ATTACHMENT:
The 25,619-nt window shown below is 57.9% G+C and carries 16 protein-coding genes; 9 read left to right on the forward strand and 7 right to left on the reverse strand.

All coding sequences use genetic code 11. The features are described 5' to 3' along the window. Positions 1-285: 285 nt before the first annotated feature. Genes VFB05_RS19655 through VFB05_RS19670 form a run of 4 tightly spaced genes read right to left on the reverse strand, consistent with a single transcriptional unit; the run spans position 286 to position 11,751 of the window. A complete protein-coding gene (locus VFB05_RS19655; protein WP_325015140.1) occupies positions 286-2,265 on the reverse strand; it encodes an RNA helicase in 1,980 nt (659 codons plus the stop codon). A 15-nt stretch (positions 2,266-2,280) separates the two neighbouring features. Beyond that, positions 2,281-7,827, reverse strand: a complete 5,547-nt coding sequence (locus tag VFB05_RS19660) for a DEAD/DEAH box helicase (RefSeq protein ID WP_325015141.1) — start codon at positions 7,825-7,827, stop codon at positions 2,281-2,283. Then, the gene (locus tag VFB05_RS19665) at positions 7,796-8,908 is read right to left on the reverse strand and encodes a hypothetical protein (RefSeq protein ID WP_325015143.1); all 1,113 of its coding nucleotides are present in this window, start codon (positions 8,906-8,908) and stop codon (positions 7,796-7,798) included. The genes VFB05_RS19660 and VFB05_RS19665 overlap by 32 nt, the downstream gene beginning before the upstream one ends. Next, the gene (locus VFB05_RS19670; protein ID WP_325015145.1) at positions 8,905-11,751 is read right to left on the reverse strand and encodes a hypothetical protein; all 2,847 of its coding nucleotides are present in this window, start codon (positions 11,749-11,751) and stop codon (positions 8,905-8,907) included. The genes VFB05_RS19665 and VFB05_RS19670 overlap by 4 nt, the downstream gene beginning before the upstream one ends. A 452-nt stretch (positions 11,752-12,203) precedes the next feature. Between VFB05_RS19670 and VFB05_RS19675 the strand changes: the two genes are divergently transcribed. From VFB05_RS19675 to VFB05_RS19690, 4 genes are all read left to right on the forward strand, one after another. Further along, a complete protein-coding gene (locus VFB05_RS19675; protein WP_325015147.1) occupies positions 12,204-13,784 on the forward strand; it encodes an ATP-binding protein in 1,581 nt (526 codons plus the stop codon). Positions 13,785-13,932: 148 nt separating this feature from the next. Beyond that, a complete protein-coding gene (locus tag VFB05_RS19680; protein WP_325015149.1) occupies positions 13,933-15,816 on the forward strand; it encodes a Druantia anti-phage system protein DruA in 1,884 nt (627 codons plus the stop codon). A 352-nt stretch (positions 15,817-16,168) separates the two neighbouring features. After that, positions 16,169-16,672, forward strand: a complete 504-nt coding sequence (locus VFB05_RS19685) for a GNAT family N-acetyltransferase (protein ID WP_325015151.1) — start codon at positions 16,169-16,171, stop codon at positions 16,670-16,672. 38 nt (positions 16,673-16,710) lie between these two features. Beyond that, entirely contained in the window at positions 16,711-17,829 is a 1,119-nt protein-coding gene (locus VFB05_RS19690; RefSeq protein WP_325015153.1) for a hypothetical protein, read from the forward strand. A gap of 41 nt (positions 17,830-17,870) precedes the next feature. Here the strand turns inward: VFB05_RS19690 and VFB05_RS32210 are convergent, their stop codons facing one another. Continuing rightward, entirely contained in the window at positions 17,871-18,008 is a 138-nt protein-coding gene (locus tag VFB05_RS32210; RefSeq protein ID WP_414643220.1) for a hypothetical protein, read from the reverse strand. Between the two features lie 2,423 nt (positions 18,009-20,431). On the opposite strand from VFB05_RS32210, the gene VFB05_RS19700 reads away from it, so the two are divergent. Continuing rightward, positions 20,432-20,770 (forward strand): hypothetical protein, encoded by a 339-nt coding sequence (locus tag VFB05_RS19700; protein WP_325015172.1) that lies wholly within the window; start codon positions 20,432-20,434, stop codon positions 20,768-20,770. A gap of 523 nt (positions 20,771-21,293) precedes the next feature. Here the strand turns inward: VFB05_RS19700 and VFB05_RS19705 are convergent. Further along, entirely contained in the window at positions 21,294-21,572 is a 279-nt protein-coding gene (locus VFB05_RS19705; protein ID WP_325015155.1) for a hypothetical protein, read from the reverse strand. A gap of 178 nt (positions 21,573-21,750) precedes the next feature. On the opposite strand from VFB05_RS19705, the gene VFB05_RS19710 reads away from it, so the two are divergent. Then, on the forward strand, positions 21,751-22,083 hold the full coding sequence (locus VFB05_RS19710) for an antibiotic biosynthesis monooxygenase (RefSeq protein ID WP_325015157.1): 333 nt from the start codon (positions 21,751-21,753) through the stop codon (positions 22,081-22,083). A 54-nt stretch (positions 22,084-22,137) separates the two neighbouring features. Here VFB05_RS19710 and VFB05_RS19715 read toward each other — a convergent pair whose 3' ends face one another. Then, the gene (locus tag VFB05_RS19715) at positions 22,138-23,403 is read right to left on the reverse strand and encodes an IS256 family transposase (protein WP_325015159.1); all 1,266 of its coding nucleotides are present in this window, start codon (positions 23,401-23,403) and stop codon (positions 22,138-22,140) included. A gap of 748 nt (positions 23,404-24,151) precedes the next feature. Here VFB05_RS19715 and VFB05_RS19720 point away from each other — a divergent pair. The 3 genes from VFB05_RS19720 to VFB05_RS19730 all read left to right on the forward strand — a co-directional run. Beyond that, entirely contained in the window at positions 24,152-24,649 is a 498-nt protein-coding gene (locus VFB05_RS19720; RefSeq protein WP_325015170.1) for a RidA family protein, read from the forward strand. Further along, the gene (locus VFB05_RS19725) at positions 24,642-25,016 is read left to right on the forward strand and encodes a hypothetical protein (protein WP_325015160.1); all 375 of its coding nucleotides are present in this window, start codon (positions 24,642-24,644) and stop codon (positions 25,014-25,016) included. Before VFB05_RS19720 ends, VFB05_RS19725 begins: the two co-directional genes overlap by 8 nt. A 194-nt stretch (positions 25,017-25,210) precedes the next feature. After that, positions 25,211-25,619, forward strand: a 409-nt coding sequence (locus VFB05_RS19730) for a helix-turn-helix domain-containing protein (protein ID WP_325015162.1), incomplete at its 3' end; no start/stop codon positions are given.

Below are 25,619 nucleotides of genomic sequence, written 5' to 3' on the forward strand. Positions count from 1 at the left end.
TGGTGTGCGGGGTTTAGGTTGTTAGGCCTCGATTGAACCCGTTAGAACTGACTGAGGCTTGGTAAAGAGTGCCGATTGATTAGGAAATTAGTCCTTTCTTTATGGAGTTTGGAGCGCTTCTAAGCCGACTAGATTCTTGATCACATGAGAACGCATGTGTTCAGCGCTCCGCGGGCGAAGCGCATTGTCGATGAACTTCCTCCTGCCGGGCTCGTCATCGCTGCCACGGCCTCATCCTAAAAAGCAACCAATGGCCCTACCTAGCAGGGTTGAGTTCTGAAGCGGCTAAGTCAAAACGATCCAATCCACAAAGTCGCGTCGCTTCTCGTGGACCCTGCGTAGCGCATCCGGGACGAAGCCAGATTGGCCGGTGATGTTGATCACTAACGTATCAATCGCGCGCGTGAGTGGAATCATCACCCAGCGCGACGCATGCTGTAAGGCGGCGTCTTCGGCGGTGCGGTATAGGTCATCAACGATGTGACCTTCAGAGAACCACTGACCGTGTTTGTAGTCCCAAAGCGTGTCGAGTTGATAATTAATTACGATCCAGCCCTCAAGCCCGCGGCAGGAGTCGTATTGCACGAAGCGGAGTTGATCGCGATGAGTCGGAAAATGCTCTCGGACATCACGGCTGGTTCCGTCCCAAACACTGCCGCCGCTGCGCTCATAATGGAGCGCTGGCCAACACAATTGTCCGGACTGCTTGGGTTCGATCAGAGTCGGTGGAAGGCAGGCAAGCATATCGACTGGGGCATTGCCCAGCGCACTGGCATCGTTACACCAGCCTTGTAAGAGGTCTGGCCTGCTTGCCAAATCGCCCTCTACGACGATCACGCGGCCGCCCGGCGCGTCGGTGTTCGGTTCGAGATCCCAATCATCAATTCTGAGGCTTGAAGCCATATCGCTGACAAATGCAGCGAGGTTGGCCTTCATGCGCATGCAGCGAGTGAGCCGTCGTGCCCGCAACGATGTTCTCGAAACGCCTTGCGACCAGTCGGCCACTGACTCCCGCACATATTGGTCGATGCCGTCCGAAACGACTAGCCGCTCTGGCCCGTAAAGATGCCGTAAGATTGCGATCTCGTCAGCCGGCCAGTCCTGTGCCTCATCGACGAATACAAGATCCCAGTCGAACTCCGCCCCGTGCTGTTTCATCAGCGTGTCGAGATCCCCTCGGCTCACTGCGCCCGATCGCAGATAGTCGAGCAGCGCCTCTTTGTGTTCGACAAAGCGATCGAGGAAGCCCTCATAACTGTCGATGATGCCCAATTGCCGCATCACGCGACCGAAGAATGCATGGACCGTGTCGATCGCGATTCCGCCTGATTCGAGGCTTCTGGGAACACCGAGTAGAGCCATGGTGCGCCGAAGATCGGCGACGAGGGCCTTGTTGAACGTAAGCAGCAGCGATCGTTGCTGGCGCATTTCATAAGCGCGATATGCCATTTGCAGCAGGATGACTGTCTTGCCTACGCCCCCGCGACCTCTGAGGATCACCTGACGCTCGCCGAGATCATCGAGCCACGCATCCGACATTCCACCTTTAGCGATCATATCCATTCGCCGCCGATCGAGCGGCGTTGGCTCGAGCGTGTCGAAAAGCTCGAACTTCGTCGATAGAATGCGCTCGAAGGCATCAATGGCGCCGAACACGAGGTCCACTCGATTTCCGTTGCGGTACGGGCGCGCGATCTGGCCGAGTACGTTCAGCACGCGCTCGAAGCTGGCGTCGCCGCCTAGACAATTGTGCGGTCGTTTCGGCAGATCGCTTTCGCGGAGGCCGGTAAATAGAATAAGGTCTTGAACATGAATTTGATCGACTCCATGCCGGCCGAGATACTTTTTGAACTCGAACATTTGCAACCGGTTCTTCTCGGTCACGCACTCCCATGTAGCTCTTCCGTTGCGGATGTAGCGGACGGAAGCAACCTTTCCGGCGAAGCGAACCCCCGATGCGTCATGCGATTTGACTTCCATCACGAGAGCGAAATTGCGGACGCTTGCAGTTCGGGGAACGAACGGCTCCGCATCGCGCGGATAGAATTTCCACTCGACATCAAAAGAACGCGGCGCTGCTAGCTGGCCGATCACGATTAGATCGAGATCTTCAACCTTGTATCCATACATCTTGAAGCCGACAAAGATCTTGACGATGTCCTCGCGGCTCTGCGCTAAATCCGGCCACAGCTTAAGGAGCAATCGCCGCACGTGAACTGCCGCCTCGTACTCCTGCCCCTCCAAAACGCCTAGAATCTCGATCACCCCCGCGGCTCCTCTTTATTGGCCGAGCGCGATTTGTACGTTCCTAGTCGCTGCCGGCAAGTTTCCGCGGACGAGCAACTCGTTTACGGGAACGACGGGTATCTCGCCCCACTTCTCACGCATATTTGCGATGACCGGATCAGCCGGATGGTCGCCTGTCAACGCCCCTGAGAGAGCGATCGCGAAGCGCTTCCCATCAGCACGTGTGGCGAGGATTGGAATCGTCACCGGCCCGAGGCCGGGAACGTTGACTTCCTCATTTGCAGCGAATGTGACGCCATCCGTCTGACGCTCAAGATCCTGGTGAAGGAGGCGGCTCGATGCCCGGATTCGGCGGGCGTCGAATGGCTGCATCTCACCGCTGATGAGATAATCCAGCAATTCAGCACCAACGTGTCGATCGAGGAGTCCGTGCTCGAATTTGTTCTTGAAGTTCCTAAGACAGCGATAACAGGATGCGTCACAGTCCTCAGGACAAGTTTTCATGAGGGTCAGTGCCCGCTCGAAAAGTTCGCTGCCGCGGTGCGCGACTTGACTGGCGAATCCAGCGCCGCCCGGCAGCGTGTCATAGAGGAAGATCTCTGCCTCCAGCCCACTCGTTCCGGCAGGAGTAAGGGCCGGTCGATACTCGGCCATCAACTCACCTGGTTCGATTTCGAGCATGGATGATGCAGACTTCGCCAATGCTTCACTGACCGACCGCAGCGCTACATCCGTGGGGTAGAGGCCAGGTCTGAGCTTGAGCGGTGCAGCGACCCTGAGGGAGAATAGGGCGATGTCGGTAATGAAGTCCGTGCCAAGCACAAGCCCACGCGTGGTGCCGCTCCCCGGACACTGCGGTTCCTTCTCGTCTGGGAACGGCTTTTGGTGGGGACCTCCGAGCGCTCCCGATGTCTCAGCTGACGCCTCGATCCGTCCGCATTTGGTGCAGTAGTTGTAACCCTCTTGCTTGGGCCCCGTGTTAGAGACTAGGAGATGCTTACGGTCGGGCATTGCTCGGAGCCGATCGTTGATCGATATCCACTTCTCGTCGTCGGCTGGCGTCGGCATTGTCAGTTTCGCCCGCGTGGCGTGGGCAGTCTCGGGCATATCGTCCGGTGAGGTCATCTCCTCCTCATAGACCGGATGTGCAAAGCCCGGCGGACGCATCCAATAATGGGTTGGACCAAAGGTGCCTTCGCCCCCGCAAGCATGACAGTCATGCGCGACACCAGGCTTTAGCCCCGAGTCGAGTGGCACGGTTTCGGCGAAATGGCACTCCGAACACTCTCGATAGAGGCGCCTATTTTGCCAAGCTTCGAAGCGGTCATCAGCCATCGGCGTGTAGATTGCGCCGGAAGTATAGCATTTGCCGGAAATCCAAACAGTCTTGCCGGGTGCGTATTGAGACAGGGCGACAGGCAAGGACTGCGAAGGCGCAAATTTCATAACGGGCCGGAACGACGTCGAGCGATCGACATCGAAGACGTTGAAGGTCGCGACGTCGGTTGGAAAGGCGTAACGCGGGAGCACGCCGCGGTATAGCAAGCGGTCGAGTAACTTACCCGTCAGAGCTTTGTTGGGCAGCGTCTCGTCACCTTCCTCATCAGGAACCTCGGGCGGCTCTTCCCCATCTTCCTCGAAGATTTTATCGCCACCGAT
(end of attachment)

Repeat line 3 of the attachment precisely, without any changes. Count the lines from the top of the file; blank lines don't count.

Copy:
Below are 25,619 nucleotides of genomic sequence, written 5' to 3' on the forward strand. Positions count from 1 at the left end.